This research was funded by TÜBİTAK-TOVAG (grant number 114O562).

Institutional Review Board Statement

Not applicable.

Informed Consent Statement

Not applicable.

Data Availability Statement

The sequence of SSR primer pairs can be obtained from Table S1.

Conflicts of Interest

The authors declare no conflict of interest.


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Figure 1. Distribution of simple sequence repeat (SSR) motifs in lentil genome.
Figure 1. Distribution of simple sequence repeat (SSR) motifs in lentil genome.
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Figure 2. Distribution of the number of SSRs for per-repetitions of the motifs in lentil genome. The plot is divided into two separate plots. Plot (A) demonstrates the highest number of SSR motifs, whereas Plot (B) shows the lowest number of SSR motifs.
Figure 2. Distribution of the number of SSRs for per-repetitions of the motifs in lentil genome. The plot is divided into two separate plots. Plot (A) demonstrates the highest number of SSR motifs, whereas Plot (B) shows the lowest number of SSR motifs.
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Figure 3. Peak examples that appeared during SSR validation processes for the parental genotypes Karacadağ and Silvan: (A) showed peaks on both genotypes; (B) showed a peak on only one genotype (Karacadağ or Silvan) and did not fit SSR character; (C) monomorphic markers.
Figure 3. Peak examples that appeared during SSR validation processes for the parental genotypes Karacadağ and Silvan: (A) showed peaks on both genotypes; (B) showed a peak on only one genotype (Karacadağ or Silvan) and did not fit SSR character; (C) monomorphic markers.
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Figure 4. The genetic linkage map of the Lens culinaris RIL population obtained via the cross of Karacadağ × Silvan genotypes. The marker positions at cM length are demonstrated on the left side of the LG bars, whereas the marker names are shown on the right side of the bars. The names of the newly developed SSRs include only numbers, while the previously known marker names include word–number patterns.
Figure 4. The genetic linkage map of the Lens culinaris RIL population obtained via the cross of Karacadağ × Silvan genotypes. The marker positions at cM length are demonstrated on the left side of the LG bars, whereas the marker names are shown on the right side of the bars. The names of the newly developed SSRs include only numbers, while the previously known marker names include word–number patterns.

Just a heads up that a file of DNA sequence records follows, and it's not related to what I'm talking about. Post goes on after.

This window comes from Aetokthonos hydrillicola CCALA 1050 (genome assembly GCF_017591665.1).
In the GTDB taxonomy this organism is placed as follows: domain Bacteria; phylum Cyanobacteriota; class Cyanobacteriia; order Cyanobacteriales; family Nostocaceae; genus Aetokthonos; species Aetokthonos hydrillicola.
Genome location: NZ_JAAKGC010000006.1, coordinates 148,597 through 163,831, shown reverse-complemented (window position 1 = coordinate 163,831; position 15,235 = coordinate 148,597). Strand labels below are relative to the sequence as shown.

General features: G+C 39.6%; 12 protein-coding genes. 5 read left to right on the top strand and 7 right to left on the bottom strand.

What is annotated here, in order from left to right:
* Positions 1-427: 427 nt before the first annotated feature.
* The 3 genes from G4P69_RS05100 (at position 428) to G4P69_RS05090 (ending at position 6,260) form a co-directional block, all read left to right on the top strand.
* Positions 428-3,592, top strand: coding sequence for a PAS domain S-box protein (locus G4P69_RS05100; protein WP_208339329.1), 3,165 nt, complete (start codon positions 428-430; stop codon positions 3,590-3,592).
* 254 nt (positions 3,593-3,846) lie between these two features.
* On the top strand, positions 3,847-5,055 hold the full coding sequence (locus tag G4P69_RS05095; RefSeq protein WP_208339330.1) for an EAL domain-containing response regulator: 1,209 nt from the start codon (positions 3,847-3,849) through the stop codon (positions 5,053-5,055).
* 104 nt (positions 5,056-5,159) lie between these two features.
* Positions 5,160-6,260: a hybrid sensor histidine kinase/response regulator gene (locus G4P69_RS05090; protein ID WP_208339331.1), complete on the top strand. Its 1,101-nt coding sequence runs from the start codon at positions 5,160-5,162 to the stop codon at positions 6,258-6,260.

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Table 1. Simple sequence repeat types in lentil genome.
Table 1. Simple sequence repeat types in lentil genome.
Type of SSRsNumber of SSRs%
Table 2. Abundantly identified SSR motifs in the genome of the Karacadağ genotype.
Table 2. Abundantly identified SSR motifs in the genome of the Karacadağ genotype.
a SSR MotifsNumber of SSRs (F ≥ 10)Motif Frequency (%)
a Only frequencies higher than 10% of fragments were demonstrated.
Table 3. Distribution of the 220 genomic SSR markers on the seven linkage groups of an intraspecific linkage map of lentil.
Table 3. Distribution of the 220 genomic SSR markers on the seven linkage groups of an intraspecific linkage map of lentil.
Linkage GroupsNo. of SSRsPct. of SSRs (%)Length (cM)Marker Density
(cM) a
Max. Gap Length (cM) b
Total-Mean220100.00456.332.16 *8.74 *
a The ratio of length (cM) and number of SSRs per LG; b the maximum distance between two adjacent markers, * the mean of marker density and maximum gap length.
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Topu, M.; Sesiz, U.; Bektaş, H.; Toklu, F.; Özkan, H. Next-Generation-Sequencing-Based Simple Sequence Repeat (SSR) Marker Development and Linkage Mapping in Lentil (Lens culinaris L.). Life 2023, 13, 1579.

AMA Style

Topu M, Sesiz U, Bektaş H, Toklu F, Özkan H. Next-Generation-Sequencing-Based Simple Sequence Repeat (SSR) Marker Development and Linkage Mapping in Lentil (Lens culinaris L.). Life. 2023; 13(7):1579.

Chicago/Turabian Style

Topu, Mustafa, Uğur Sesiz, Harun Bektaş, Faruk Toklu, and Hakan Özkan. 2023. "Next-Generation-Sequencing-Based Simple Sequence Repeat (SSR) Marker Development and Linkage Mapping in Lentil (Lens culinaris L.)" Life 13, no. 7: 1579.